Most of us see our world in color, and have been able to do so all our lives. There are however, some people who have difficulty seeing different colors, or get them mixed up. This is called color blindness. So while most of us can enjoy looking at a lush green lawn or bright blue skies, someone with a color vision defect, will see these colors differently.
There are three main kinds of color vision defects.
- Red-green color vision defects are the most common. This type occurs in men more than in women. It makes it difficult to tell the difference between colors.
- The second major type is blue-yellow color vision defect, which just like the first one makes differentiating colors difficult.
- The third is a complete absence of color vision, although this is not very common.
A higher number of men are affected by color blindness more than women. Approximately one in 12 men and one in 200 women are affected around the world.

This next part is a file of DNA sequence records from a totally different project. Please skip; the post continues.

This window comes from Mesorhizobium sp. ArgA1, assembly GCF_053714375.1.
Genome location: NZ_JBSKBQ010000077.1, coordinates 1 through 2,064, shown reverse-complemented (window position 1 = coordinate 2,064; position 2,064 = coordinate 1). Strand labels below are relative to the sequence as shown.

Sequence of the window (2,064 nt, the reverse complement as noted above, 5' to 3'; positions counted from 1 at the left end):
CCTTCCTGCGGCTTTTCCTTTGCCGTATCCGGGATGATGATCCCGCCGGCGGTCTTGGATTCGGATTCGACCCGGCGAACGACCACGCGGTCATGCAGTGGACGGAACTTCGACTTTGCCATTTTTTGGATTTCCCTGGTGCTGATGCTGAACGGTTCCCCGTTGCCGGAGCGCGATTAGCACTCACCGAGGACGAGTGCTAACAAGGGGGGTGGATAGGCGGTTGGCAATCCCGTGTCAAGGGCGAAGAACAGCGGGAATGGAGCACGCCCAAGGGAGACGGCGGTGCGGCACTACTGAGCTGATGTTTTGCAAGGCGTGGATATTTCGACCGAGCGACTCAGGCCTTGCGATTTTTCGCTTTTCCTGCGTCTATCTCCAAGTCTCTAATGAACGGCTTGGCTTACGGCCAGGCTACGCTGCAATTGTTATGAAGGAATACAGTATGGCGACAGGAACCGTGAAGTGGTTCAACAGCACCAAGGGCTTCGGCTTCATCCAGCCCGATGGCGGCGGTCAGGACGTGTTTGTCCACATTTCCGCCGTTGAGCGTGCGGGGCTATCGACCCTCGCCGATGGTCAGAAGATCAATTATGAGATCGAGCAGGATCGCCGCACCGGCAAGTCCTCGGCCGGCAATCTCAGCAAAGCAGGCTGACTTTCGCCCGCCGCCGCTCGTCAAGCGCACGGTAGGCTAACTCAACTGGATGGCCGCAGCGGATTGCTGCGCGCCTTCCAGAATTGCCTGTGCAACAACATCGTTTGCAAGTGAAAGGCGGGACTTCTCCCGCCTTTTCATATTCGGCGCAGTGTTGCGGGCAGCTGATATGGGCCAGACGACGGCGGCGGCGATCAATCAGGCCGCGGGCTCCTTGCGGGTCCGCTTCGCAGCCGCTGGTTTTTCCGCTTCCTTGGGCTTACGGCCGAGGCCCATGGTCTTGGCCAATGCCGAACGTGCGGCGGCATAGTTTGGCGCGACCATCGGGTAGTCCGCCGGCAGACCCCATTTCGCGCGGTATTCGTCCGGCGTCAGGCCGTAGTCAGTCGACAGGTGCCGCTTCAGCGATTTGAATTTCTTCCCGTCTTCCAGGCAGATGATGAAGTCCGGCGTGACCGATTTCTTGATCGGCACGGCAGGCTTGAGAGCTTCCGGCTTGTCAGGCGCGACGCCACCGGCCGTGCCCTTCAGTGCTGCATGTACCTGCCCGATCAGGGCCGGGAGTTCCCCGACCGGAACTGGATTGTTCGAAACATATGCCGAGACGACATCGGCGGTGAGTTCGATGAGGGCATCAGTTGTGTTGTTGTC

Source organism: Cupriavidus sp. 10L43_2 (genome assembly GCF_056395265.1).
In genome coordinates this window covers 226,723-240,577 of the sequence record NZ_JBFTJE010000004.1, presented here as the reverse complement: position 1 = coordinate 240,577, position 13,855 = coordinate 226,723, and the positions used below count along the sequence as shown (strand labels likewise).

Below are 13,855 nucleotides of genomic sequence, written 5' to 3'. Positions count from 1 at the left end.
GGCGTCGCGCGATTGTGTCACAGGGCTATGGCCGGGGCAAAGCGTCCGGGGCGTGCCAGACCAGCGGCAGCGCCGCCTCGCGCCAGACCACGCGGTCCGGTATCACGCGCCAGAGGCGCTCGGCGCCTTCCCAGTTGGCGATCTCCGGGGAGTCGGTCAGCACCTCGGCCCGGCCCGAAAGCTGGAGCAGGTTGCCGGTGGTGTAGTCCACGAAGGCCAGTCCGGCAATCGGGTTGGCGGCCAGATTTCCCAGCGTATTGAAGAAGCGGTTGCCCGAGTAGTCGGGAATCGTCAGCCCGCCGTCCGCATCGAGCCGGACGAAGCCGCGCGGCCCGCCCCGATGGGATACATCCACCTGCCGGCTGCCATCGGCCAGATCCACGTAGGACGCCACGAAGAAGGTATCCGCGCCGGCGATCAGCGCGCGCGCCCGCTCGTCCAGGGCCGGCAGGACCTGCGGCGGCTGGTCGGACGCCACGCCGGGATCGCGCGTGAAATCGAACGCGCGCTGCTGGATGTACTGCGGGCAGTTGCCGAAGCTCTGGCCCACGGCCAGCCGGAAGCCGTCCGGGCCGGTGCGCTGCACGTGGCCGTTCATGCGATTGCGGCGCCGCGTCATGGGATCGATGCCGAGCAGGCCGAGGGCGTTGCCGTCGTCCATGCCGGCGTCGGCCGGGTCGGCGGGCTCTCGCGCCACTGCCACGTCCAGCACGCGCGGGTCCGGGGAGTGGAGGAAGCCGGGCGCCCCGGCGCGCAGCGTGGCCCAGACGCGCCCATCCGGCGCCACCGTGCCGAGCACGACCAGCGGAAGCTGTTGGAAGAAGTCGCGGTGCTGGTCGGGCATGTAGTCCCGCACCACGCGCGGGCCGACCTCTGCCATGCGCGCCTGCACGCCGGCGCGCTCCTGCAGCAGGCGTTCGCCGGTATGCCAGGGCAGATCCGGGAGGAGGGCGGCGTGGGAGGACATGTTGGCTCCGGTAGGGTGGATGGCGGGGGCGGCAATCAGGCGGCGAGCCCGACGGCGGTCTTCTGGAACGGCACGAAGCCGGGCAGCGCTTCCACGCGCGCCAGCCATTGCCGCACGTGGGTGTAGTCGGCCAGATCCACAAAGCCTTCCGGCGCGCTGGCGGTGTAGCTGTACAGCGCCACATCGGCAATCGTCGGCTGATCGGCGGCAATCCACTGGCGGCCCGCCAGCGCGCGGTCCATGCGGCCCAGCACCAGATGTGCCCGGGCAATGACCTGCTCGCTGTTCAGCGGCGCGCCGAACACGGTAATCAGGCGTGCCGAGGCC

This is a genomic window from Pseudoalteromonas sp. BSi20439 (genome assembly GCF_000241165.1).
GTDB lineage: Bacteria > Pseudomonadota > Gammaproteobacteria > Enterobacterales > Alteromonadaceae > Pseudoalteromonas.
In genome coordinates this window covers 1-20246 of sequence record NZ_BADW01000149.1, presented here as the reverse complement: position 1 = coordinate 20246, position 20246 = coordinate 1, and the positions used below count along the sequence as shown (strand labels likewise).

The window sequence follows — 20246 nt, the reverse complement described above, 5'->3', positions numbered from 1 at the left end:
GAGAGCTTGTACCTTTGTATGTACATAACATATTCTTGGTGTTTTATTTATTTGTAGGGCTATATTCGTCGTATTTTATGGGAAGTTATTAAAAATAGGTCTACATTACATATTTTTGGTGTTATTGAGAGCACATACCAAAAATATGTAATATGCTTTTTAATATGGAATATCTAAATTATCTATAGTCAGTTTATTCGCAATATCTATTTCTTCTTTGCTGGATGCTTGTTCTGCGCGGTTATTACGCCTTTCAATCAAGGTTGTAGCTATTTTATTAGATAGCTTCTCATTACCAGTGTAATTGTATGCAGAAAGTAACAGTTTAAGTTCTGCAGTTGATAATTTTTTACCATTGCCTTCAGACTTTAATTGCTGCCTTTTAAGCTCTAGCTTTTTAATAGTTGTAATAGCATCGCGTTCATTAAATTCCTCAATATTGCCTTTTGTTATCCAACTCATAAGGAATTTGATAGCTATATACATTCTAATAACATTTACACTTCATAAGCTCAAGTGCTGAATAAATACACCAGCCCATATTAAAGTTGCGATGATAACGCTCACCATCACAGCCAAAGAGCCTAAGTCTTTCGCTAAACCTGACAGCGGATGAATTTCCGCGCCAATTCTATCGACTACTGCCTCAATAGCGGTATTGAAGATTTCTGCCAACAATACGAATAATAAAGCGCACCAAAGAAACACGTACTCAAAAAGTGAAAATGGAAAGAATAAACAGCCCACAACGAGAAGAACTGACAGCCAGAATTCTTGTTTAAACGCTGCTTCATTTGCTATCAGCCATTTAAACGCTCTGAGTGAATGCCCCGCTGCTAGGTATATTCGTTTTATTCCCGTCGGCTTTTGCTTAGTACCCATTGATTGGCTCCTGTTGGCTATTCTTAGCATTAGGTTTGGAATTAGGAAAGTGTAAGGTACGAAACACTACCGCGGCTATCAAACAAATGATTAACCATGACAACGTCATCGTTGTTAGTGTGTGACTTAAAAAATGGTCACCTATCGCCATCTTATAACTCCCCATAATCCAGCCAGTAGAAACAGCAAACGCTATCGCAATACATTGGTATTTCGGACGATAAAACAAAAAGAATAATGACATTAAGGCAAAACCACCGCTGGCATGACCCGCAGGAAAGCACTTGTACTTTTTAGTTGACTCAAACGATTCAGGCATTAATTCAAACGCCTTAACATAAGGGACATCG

Most of the time, color blindness is genetic. There is no treatment, but special glasses and contact lenses can help. Most people who are color blind are able to adjust and don’t have problems with everyday activities.
Symptoms of color blindness are often so mild that you may not notice them. And since we get used to the way we see colors, many people with color blindness don’t know they have it. However, the main symptom of color blindness is not seeing colors the way most people do. If you’re color blind, you may have trouble seeing:
- The difference between colors
- How bright colors are
- Different shades of colors
People with very serious cases of color blindness might have other symptoms, too — like quick side-to-side eye movements (nystagmus) or sensitivity to light.
Who is at Risk?
Men have a much higher risk than women for this condition. However, you’re also more likely to have color blindness if you:
- Have a family history of the condition
- Already have certain eye diseases, like glaucoma or age-related macular degeneration (AMD)
- Have certain health problems, like diabetes, Alzheimer’s disease, or multiple sclerosis (MS)
- Take certain medicines
- Of Caucasian decent
If you think you may have color blindness, talk with your doctor about getting checked.
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